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NFL Alumni warns NFLPA* not to disclose tape of George Martin meeting

George Martin

FILE - This Jan. 4, 2010, file photo shows George Martin, Executive Director, NFL Alumni Association, appearing during a House Judiciary Committee hearing entitled “Legal Issues Relating to Football Head Injuries, Part II” in Detroit. Martin has been elected chief executive officer and president of NFL Alumni, Inc. The announcement was made Wednesday, May 5, 2010. (AP Photo/Paul Sancya, File)


Last week, NFL Alumni executive director George Martin attended the NFLPA* annual meetings in Marco Island, Florida. Since then, word has emerged that the session was videotaped -- and that a transcript and/or the tapes could be released publicly.

NFL Alumni apparently isn’t comfortable with that possibility. In a letter from a Washington, D.C. lawyer to NFLPA* general counsel Richard Berthelsen, a copy of which PFT has obtained, NFL Alumni explains that the meeting was private and confidential, and that Martin did not consent to the recording of the session.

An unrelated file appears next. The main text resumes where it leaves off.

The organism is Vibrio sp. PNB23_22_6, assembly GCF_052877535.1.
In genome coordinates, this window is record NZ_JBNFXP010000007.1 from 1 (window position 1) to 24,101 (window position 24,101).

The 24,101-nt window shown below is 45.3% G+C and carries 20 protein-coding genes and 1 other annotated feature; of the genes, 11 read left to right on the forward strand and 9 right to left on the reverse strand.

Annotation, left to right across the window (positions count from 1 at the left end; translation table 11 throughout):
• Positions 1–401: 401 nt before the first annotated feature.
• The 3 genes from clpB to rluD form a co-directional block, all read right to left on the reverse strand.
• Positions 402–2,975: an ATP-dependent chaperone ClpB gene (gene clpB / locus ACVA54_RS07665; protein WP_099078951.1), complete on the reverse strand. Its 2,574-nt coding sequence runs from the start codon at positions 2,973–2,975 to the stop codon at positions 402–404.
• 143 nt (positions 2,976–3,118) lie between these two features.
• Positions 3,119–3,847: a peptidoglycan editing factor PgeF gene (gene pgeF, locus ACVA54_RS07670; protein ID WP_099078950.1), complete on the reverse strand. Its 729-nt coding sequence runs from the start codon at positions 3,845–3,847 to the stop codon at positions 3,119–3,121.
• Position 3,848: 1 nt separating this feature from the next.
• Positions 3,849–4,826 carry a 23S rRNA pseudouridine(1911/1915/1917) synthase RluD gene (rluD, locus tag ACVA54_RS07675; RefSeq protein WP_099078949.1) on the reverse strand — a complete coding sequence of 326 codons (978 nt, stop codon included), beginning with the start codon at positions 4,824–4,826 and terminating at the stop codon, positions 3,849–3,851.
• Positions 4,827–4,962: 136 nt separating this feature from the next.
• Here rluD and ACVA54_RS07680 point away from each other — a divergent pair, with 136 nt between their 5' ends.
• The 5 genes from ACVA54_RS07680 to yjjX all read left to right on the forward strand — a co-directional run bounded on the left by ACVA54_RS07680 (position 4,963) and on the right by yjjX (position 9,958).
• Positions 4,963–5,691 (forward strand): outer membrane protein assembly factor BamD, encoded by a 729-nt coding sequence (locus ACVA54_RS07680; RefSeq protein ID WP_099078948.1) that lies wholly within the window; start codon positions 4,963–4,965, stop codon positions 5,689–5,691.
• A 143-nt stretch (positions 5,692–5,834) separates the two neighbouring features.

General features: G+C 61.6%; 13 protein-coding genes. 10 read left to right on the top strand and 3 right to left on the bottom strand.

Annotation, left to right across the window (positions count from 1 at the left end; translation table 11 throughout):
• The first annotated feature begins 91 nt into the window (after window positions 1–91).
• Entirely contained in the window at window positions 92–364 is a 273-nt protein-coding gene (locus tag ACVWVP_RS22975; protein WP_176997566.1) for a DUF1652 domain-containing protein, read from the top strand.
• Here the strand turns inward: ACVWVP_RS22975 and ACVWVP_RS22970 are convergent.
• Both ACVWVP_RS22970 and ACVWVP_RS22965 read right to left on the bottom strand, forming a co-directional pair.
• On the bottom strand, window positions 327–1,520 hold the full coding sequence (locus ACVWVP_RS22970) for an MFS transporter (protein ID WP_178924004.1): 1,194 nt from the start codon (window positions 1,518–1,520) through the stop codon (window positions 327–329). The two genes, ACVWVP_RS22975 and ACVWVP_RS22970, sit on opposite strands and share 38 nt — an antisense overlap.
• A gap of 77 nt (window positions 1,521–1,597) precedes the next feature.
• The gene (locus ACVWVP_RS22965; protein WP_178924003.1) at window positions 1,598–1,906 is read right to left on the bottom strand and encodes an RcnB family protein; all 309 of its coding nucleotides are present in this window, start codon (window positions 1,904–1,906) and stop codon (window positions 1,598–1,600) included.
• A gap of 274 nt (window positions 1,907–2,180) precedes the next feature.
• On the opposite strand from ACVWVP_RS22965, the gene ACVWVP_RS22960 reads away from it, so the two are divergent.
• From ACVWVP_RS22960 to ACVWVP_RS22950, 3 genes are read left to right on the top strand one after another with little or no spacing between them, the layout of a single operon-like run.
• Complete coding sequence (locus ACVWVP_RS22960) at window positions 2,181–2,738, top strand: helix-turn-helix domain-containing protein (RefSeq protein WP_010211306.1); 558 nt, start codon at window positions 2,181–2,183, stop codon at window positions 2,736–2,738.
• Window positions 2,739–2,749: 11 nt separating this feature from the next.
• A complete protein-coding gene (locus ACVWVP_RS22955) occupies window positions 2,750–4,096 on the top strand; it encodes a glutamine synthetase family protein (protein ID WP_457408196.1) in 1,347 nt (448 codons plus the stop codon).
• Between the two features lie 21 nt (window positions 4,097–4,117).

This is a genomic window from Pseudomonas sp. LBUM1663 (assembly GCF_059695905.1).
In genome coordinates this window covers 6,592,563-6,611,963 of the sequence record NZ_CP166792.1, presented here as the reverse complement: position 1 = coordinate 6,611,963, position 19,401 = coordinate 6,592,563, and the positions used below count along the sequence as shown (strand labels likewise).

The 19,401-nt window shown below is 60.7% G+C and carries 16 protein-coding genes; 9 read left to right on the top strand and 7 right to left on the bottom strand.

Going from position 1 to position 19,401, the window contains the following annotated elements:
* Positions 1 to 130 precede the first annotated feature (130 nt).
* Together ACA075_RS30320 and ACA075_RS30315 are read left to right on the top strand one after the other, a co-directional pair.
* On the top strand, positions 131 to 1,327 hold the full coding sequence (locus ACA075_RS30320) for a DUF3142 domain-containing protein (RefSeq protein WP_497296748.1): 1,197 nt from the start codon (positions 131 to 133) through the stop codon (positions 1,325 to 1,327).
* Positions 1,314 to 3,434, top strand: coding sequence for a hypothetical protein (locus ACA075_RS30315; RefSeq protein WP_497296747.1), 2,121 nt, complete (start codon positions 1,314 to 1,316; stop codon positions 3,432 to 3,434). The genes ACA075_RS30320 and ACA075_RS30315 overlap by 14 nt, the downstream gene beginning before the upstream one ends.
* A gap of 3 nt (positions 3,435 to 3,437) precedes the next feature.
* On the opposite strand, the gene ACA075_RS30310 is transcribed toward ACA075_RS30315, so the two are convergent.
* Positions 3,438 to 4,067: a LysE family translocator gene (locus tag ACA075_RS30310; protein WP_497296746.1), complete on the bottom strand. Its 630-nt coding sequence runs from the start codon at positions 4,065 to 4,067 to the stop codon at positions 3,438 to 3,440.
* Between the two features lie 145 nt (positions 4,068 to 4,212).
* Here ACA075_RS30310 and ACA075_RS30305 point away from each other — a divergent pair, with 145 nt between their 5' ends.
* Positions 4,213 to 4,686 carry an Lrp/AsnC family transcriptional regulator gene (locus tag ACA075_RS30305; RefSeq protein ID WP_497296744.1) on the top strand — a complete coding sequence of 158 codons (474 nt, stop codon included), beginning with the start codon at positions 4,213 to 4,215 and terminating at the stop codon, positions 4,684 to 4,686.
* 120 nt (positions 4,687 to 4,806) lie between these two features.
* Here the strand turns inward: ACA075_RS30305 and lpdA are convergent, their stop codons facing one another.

Then, the lawyer rattles the sword. “Florida Statute § [934.03] prohibits the recording of any oral conversation without consent of all parties to the conversation,” writes George Constantine of Venable LLP. “This statute also provides that it is a crime for any party to disclose the contents of a conversation that was recorded without consent of all parties.”

In the end, NFL Alumni asks that the NFLPA* refrain from disclosing the tape or its contents, and that a copy of the recording be given to NFL Alumni.

The letter gives rise to several questions. First, did Martin not know or realize that the session was being taped? Second, does § 934.03 apply to meetings, or other to phone calls? Third, does § 934.03 permit a lawsuit to be filed, or does it merely set the offending party up for a possible criminal prosecution? Fourth, and perhaps most importantly, why does Martin not want the information to be disclosed? If, as Martin wrote to the group’s Board of Directors and chapter leaders, the meeting was “defiant, accusatory, and outright disrespectful,” wouldn’t Martin want the information to be available for the public to review?

Meanwhile, how can Martin claim that the meeting was confidential when he created a memo (that we obtained) regarding the meeting, and when NFL Alumni issued a statement essentially confirming that the leaked memo was legitimate and embracing its message?

Regardless of the answers to those questions, the heat is rising between NFL Alumni and the NFLPA*.